Integrated geophysical studies at Masaya volcano, Nicaragua.
Research into the mechanisms responsible for the lasting, cyclic activity at Masaya
volcano can lead to a better understanding of persistently degassing volcanoes. This study is
greatly enhanced by the integration of dynamic micro-gravity, deformation and gas flux
measurements. The acquisition of extended temporal and spatial geophysical data will also
allow for the development of robust models for the dynamics of magmatic systems. Masaya
volcano, Nicaragua, is one of the most active systems in Central America, making it an
excellent natural laboratory for this study. It is noted for repeated episodes of lava lake
formation, strong degassing and subsequent quiescence.
Ground-based geophysical measurements show two episodes of similar magnitude
gravity decreases in 1993-1994 and 1997-1999, separated by a period of minor gravity
increase. A major increase in S02 gas flux from 1997-1999 correlates well with the most
recent episode of gravity decrease. The gravity changes are not accompanied by deformation
in the summit areas and are interpreted in terms of sub-surface density changes. The persistent
degassing at Masaya suggests that up to -15 krrr' of magma may have degassed over the last
150 years, only a minute fraction of which has been erupted. Furthermore, thermal flux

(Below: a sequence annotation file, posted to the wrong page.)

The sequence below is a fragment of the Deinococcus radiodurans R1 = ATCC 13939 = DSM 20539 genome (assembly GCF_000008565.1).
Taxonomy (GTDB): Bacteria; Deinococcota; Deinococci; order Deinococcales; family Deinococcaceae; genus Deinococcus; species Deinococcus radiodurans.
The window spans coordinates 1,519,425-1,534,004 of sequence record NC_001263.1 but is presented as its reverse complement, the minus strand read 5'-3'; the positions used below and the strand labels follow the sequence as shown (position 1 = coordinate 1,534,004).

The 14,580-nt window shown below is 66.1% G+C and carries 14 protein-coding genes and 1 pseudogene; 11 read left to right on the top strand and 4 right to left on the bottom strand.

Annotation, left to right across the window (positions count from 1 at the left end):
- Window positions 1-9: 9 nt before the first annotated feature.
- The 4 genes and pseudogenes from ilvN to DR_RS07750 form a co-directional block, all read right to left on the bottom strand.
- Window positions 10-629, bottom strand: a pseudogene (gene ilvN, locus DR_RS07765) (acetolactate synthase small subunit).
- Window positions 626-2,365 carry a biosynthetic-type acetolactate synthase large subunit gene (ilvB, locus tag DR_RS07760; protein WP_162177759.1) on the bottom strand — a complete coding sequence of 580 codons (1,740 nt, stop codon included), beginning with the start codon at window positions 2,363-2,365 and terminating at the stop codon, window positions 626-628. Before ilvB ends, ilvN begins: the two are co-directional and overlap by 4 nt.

calculations suggest that 0.5 krrr' of magma (the estimated volume of the shallow reservoir)
would cool from liquidus to just above solidus temperatures in only 5 years. The high rates of
degassing and cooling at open-system volcanoes such as Masaya raise questions as to the
ultimate fate of this degassed and cooled magma. A number of models have been proposed to
explain this, but the most likely mechanism to explain persistent activity at Masaya and other
similar volcanoes is convective removal of cooled and degassed magma and subsequent
recharge by volatile-rich magma from depth.
Another fundamental question in modem volcanology concerns the manner in which a
volcanic eruption is triggered; the intrusion of fresh magma into a reservoir is thought to be a
key component. The amount by which previously ponded reservoir magma interacts with a
newly intruded magma will determine the nature and rate of eruption as well as the chemistry
of erupted lavas and shallow dykes. The physics of this interaction can be investigated through
a conventional monitoring procedure that incorporates the Mogi model relating ground
deformation (~) to changes in volume of a magma reservoir. Gravity changes (.1.g)combined
with ground deformation provides information on magma reservoir mass changes. Models
developed here predict how, during inflation, the observed .1.gI~ gradient will evolve as a
volcano develops from a state of dormancy through unrest into a state of explosive activity.